|As an Actor||Leading||15||$657,353,495||$426,990,041||$1,084,343,536|
|Lead Ensemble Member||2||$182,292,063||$228,000,000||$410,292,063|
|In Technical Roles||Producer||1||$45,090,374||$10,000,000||$55,090,374|
|Best known as an Actor based on credits in that role in 55 films, with $2,724,146,297 worldwide aggregate box office (rank #674)|
|Best-Known Acting Roles: Obadiah Stane (Iron Man), Kevin Flynn/Clu (Tron: Legacy), Rooster Cogburn (True Grit), Charles Howard (Seabiscuit), The Giver (The Giver)|
|Best-Known Technical Roles: The Giver (Producer)|
|Most productive collaborators: Joel Coen, Robert Downey, Jr., Jon Favreau, Terrence Howard, Mark Fergus|
February 26th, 2017
February 26th, 2017
It’s Oscar night and we will be live blogging the show. Before that, let’s take a last look at the nominations with a few annotations. Nominees in italics are those that have received the most votes from our readers so far in our Oscar contest (which is open to new entries until noon, Pacific, today—enter now!). Bold films are those films I think will win. Meanwhile, those that are Underlined are those I want to win. Not all categories have underlined nominees, because not all categories have someone I’m cheering for, or because there are two nominees I couldn’t pick between.
February 15th, 2017
With our annual Oscar Prediction contest underway, now is the best time to look at the nominees and try and figure out who the favorites are and which films should just feel honored to be nominated. Today we look at Best Supporting Actor. Unlike a lot of other categories, this one could be a real race. We’ve had three previous awards ceremonies and three different winners, one of whom didn’t even get an Oscar nomination. I do have a personal favorite, but I fear my judgment is clouded as a result.
January 24th, 2017
The Oscar nominations were announced starting at 5:18 am Pacific time. Nothing is good that early in the morning. Worse still, it’s a boring year for nominations with very few surprises worth talking about, especially in the biggest categories. Leading the way was La La Land with 14 nominations, tying the record.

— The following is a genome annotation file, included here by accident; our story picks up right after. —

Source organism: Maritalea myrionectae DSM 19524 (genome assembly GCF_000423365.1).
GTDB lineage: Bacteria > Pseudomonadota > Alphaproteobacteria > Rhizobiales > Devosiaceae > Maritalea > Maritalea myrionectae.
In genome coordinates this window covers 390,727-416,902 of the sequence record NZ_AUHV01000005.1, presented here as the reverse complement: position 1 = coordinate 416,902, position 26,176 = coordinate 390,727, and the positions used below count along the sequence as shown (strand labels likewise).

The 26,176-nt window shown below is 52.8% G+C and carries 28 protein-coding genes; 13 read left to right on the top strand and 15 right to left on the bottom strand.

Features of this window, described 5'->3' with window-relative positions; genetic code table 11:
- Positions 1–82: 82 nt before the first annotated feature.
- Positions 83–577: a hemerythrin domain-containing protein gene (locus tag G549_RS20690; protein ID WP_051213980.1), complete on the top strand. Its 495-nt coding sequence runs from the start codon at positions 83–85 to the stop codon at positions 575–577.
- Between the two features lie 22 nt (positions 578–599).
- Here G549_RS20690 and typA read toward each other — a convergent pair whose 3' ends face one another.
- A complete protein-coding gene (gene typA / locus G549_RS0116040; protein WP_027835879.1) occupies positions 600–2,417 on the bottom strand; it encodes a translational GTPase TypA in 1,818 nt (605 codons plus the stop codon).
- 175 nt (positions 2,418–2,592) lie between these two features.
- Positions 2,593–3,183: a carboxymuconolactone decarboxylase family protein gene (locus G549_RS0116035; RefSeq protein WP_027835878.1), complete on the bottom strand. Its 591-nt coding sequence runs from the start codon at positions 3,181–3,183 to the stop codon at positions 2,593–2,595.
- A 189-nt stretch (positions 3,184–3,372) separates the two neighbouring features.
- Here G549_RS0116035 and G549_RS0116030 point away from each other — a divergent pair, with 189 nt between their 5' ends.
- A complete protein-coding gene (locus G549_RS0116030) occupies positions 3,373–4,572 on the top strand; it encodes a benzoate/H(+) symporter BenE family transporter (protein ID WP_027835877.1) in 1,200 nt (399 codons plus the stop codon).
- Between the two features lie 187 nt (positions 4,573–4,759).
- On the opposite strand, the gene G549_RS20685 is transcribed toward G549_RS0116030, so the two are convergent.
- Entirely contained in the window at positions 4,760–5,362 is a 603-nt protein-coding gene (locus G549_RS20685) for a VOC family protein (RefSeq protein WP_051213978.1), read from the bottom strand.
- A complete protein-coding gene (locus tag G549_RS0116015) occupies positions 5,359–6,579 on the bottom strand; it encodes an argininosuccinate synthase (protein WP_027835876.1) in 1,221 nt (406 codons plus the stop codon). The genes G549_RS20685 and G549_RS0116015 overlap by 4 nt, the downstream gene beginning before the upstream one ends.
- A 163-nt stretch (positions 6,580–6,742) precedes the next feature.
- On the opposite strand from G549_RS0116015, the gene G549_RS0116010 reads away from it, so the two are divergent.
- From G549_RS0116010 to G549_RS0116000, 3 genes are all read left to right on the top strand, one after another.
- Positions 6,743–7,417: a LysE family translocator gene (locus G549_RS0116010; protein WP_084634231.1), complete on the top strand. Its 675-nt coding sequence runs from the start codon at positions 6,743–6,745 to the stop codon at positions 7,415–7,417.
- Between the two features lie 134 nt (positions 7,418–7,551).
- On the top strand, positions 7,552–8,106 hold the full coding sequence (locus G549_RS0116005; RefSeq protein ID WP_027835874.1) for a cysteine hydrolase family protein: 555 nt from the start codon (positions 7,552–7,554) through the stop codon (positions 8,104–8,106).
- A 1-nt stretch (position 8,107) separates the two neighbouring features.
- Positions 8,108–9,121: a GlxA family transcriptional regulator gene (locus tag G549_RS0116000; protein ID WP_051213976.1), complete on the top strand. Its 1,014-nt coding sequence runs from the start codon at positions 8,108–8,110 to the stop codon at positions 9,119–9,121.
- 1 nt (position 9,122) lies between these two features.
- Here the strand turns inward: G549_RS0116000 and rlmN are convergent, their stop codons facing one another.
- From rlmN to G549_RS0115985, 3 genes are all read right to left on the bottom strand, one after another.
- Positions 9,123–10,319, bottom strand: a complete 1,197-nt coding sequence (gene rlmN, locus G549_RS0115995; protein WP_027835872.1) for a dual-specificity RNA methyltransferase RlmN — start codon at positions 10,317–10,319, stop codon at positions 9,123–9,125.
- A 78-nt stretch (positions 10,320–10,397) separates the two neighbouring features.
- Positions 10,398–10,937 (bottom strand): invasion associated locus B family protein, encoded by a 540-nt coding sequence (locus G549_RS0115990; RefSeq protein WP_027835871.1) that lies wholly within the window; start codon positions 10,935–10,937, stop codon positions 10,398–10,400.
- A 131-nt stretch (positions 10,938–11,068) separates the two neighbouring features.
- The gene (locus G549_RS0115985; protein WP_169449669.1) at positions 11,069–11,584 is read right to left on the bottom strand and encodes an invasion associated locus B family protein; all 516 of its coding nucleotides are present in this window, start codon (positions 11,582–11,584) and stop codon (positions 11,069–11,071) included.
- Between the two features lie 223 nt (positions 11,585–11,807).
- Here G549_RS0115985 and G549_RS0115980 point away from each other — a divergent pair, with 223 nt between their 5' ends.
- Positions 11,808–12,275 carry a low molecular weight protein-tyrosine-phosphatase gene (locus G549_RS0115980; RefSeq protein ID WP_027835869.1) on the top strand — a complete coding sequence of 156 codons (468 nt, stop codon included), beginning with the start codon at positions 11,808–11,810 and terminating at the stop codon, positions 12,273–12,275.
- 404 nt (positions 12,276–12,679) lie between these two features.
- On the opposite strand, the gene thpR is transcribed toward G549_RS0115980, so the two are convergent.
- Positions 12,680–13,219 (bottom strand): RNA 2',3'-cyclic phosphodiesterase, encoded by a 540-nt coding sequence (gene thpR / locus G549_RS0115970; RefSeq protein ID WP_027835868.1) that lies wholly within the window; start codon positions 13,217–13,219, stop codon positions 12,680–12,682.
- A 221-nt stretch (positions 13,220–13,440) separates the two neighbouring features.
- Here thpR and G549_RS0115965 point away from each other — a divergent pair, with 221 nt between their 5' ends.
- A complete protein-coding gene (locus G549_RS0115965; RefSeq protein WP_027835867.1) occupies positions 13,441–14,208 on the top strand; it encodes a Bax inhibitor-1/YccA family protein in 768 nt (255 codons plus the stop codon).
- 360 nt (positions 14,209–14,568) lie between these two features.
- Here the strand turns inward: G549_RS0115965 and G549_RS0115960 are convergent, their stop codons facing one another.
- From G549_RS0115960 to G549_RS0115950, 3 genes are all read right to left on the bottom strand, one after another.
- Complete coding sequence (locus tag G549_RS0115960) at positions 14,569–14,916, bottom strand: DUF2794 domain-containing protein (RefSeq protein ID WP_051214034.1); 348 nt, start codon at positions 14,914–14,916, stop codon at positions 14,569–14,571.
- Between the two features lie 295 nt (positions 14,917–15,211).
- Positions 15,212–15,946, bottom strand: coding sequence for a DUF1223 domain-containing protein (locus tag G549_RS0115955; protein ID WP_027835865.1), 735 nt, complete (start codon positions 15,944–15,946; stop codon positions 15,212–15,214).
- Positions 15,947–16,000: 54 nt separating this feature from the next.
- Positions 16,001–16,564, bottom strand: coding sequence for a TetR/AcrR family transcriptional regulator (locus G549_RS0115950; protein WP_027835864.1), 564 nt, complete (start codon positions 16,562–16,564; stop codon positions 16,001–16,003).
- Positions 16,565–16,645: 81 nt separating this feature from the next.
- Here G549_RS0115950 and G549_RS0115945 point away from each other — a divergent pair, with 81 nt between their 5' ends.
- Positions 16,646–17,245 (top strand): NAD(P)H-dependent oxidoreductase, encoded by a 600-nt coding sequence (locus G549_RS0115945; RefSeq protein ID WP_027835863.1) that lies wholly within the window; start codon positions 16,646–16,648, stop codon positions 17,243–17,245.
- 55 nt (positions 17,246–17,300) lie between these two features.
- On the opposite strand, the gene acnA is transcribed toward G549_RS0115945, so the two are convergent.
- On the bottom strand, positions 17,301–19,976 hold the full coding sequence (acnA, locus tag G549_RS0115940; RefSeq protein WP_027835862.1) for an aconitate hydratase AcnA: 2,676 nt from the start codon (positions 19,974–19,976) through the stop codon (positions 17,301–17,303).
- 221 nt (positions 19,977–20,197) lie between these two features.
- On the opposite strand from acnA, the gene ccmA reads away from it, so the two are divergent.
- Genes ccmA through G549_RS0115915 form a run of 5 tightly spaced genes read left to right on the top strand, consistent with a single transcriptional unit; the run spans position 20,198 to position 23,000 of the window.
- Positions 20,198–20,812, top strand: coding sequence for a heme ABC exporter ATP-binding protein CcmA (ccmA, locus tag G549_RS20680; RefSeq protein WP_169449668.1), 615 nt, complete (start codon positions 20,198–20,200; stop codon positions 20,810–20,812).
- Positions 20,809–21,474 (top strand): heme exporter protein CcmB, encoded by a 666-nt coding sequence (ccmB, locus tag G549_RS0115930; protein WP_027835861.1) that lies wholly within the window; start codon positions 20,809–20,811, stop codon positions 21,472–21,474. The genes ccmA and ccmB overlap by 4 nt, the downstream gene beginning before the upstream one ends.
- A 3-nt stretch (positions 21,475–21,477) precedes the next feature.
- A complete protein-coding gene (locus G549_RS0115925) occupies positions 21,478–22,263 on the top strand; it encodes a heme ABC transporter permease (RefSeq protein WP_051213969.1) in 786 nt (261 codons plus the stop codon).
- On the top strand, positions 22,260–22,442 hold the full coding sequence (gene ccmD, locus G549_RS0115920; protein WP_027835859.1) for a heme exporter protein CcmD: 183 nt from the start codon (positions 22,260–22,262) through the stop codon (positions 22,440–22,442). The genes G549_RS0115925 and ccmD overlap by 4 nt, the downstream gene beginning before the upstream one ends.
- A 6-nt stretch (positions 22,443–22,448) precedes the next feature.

January 11th, 2017
The BAFTA nominations were announced and it should come as no surprise what film lead the way... La La Land with 11 nominations, Nocturnal Animals and Arrival are tied for second with nine nominations a piece.
December 14th, 2016
After dealing with first-run releases and TV on DVD releases, we come to the instalment of our Holiday Gift Guide that deals with limited releases, classics, and foreign imports. This list should be longer than last week, but hopefully I won’t go overboard.
December 14th, 2016
The Screen Actors Guild were the third group to announce their nominations for this awards season. So far there have been three different films earning the most nominations. This could mean the Oscar race will be a lot closer than in past years. This time around Manchester by the Sea led the way with four nominations.
December 12th, 2016
The Golden Globes nominations were announced and we are starting to see a few names pop up over and over again. La La Land led the way with seven nominations, but Moonlight was right behind with six and Manchester by the Sea earned five. You will be hearing those three names over and over and over again this Awards Season.
August 1st, 2016
July did reasonably well, thanks mostly to The Secret Life of Pets, which will top $300 million shortly and could earn double its nearest competitor when all is said and done. That said, there were also a quartet of $100 million hits as well, so the month had good depth as well. August isn’t as lucky. There is one film that is expected to earn $100 million during its opening weekend, Suicide Squad, and one more that is expected to reach $100 million in total, Pete’s Dragon. There could be a surprise hit among the rest of the releases, (my long shot with a shot is Sausage Party) but for the most part, the rest of the wide releases would be happy with just $50 million at the box office. Last August was a disaster and Straight Outta Compton was the only hit of the month. Unless Suicide Squad bombs compared to expectations, 2016 will come out ahead in the year-over-year comparison.
February 1st, 2015
It was a record-breaking January thanks entirely to American Sniper, which set records, both during its limited release run and especially when it expanded wide. There were a couple of other films that did well, but for the most part, it was a typical January. The question is, will American Sniper boost the overall box office, which would help February, or will its effects fade as it does? There are ten wide releases in February; there are a few films that may or may not open in the top ten. Of these, there are only two that have a real shot at true box office success. The biggest film in terms of buzz is Fifty Shades of Grey, which looks so, so bad. Personally, I would rather watch The SpongeBob Movie: Sponge Out of Water a hundred times than sit through just the trailer for Fifty Shades of Grey. If Fifty Shades of Grey becomes the biggest hit of the month, it will mrean the end of civilization. Because. I. Will. End. Civilization. Last February was mostly mediocre, except for The LEGO Movie which was a huge early year hit. There's no chance any film opening this month will match The LEGO Movie; the top two films likely won't match The LEGO Movie. Because of this, 2015 will need to rely on depth to come out ahead. I'm not sure how likely that will be.
August 1st, 2014